The fines amount to $70,000 plus $25,000 for each firefighter who died. This is the full allowed amount for a "willful" violation, which doesn't denote malice but knowing negligence. "Investigators said key safety and planning positions on the Incident Command Team were not filled as required, and other important supervisors arrived late or abandoned their posts, increasing the risk to firefighters in the field," the Republic reports. "It became an emergency because of bad planning," the state's Division of Occupational Safety and Health safety compliance supervisor Marshall Krotenberg said. (Read more)

Rural Data Portal provides data on social, economic, and housing characteristics in U.S. counties

The Rural Data Portal is a handy website that provides national, state and county information on a wide range of topics, providing "essential information on the social, economic and housing characteristics of communities in the United States," according to the site. Indicators allow users to click one of five subject areas—demographics, social, economic, housing and housing finance—and view results by state and county. Each indicator has a series of subsets, allowing users to get more detailed information. Most of the information comes from the Housing Assistance Council.
Demographics include reports on geographic residence, population, gender, age, race/ethnicity, Hispanic or Latino origin, households and household relationships. The economic tool provides data on employment, occupation, class or worker, industry, household income, earnings and individual and family poverty status. The social indicator has data on education attainment, marital status, grandparents as caregivers and nativity and place of birth. There is also an interactive map that shows poverty rates in each state and county.

Book chronicles Appalachian woman's 40-year battle for health and against poverty

Eula Hall has been called an angel, dynamite, a force to be reckoned with, and a living legend. She has dedicated her life to combating poverty in Appalachia and providing health care to those in need. Some say that she has done more for health care in Eastern Kentucky than any other single person.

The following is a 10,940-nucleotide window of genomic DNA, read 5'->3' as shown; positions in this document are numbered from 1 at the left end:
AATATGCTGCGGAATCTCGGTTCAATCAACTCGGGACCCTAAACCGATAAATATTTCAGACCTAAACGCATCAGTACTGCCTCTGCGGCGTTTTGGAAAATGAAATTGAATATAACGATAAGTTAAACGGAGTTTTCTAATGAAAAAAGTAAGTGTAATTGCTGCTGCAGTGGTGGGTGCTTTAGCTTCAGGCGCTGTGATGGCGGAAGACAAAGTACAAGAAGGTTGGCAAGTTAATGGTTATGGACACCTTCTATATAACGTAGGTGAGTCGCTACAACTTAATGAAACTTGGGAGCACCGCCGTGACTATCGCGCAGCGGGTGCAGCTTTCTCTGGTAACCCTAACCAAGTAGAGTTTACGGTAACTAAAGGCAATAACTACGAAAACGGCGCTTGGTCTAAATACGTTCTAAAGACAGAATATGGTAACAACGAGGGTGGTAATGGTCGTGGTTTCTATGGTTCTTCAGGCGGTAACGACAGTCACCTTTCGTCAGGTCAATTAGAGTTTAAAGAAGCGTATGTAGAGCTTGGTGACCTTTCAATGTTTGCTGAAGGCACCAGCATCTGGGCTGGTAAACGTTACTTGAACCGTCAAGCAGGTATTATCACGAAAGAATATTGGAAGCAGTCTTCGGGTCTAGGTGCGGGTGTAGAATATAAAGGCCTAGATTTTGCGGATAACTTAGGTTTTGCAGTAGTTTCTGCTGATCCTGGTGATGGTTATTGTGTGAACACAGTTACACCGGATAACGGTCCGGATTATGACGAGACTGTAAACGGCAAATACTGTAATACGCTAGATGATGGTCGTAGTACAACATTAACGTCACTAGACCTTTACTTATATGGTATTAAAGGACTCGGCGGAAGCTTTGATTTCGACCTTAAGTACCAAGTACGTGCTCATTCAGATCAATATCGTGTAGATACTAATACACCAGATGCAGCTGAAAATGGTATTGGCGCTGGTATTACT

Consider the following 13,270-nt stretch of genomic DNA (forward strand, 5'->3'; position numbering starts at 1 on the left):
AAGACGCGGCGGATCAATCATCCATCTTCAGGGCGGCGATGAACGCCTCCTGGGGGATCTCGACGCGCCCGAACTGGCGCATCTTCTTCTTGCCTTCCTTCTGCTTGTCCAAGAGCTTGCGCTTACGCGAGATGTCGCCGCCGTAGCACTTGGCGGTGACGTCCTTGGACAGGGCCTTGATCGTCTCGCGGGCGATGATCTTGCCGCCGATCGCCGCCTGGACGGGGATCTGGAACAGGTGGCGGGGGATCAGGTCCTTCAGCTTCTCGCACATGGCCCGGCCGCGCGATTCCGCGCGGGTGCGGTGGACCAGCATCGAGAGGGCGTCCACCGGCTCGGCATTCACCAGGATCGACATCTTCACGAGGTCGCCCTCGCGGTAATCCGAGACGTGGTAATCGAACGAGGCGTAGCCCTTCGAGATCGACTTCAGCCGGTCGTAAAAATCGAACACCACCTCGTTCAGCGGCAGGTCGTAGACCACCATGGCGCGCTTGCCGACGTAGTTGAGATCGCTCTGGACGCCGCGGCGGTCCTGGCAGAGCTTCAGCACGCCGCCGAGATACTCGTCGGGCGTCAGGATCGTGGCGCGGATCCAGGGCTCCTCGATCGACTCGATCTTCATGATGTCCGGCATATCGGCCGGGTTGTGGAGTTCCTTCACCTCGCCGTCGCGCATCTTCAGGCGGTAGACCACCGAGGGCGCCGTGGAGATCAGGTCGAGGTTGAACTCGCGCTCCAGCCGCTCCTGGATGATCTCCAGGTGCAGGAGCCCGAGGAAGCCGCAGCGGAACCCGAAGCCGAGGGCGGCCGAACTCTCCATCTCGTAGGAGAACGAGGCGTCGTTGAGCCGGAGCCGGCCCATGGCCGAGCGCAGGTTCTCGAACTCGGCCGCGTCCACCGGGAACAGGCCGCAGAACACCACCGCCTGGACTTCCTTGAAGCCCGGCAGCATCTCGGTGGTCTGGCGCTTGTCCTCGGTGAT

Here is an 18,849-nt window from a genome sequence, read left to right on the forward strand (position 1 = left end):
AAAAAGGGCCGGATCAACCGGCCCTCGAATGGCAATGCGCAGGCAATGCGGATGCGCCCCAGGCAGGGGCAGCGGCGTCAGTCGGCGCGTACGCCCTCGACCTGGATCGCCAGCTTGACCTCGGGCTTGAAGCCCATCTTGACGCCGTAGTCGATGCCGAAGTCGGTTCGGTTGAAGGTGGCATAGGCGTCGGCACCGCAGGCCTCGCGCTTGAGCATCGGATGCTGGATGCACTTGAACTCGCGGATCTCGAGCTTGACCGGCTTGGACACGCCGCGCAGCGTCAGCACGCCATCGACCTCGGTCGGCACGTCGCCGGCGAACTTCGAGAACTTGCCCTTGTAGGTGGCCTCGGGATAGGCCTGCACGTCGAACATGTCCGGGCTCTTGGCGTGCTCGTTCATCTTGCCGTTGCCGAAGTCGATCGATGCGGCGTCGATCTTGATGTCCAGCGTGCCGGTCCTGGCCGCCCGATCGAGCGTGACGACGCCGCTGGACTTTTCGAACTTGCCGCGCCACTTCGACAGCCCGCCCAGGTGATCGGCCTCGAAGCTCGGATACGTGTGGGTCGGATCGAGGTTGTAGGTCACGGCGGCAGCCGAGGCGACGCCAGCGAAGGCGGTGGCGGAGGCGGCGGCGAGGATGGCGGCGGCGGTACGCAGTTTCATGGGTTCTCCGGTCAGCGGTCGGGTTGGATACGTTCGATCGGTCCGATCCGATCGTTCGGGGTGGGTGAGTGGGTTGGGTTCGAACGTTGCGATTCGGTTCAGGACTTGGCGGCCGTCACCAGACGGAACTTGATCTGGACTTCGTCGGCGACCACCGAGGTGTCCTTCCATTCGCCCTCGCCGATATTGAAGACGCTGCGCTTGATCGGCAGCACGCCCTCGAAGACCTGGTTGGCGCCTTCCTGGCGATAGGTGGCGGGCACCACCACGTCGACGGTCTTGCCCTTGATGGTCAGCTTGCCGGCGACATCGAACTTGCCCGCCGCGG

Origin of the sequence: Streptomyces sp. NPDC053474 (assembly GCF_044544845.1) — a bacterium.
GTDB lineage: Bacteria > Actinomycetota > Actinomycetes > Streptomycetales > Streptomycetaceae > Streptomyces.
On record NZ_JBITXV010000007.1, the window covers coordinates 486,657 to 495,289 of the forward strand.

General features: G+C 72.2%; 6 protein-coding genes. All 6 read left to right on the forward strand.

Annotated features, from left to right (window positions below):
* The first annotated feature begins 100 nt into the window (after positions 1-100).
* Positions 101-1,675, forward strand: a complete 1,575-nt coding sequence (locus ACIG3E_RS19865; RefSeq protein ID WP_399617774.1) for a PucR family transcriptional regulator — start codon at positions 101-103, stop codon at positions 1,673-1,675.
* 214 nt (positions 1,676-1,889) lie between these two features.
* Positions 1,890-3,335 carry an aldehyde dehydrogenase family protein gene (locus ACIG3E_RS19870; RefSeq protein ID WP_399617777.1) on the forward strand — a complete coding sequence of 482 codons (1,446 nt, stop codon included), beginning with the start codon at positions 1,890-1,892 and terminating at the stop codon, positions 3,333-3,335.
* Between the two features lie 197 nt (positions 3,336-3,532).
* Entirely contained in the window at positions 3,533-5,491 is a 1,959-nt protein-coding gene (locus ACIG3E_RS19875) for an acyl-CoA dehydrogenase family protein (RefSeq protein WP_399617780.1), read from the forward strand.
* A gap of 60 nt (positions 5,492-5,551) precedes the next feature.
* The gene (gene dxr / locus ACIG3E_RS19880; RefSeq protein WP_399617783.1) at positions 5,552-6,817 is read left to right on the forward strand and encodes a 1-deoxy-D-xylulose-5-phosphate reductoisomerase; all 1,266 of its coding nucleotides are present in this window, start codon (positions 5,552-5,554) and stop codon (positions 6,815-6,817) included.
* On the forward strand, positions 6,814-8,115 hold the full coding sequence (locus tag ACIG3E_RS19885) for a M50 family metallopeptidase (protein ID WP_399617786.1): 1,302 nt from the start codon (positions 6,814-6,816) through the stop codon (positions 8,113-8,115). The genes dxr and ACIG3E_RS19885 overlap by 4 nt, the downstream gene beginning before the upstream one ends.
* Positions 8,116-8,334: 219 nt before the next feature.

Even at age 86, Hall continues to fight against poverty, providing health care to those who need it. Hall’s story will be told in a new biography, Mud Creek Medicine: The Life of Eula Hall and the Fight for Appalachia, written by Pikeville native Kiran Bhatraju.

Hall grew up in Pike County and moved to the Mud Creek community in adjoining Floyd County at the age of 16. She witnessed the devastating impact of poverty, including lack of health care, and became a staple in the Mud Creek community, someone to whom people would turn when they were sick or hungry.

In 1973, at age 46, Hall opened the doors to The Mud Creek Clinic in Grethel, Ky., a rural community in Floyd County, with a $1,400 donation and the help of two local doctors. The clinic rented space at first, but Hall quickly moved her family out of a nice home in Mud Creek so the home could be converted into a clinic to provide health care regardless of patients' ability to pay.

For 40 years, Hall’s clinic has weathered hard times, reports Jonathan Meador of WKMS News. But, with resiliency and the help of the community, the clinic now operates in five locations and continues its mission: To provide Appalachia’s poorest residents with health care and dental services they can afford.

Hall says things have improved in Appalachia in the last 40 years, but she is still concerned that growing income inequality in America is leaving too many of her patients behind, reports Meador. Appalachians still face numerous economic and health disparities that are deeply rooted in poverty.

"We still have people who don't have enough to meet their needs," Hall told Meador. "These are good people; these are honest people, hard workin' people, when they were able. But you know, they're disadvantaged now, and they just don't have the means to meet their needs and stuff, and somebody has to be concerned; somebody has to look out for 'em."

Bhatraju says that proceeds of his book will go toward funding the clinic. Click here to purchase a copy of the book.

Education Week presents series about challenges of education in Indian Country

Education Week compiled an extensive report—including stories, videos, pictures and graphics—discussing the educational and economic situation in Indian Country and providing a glimpse of the struggles some of these families encounter.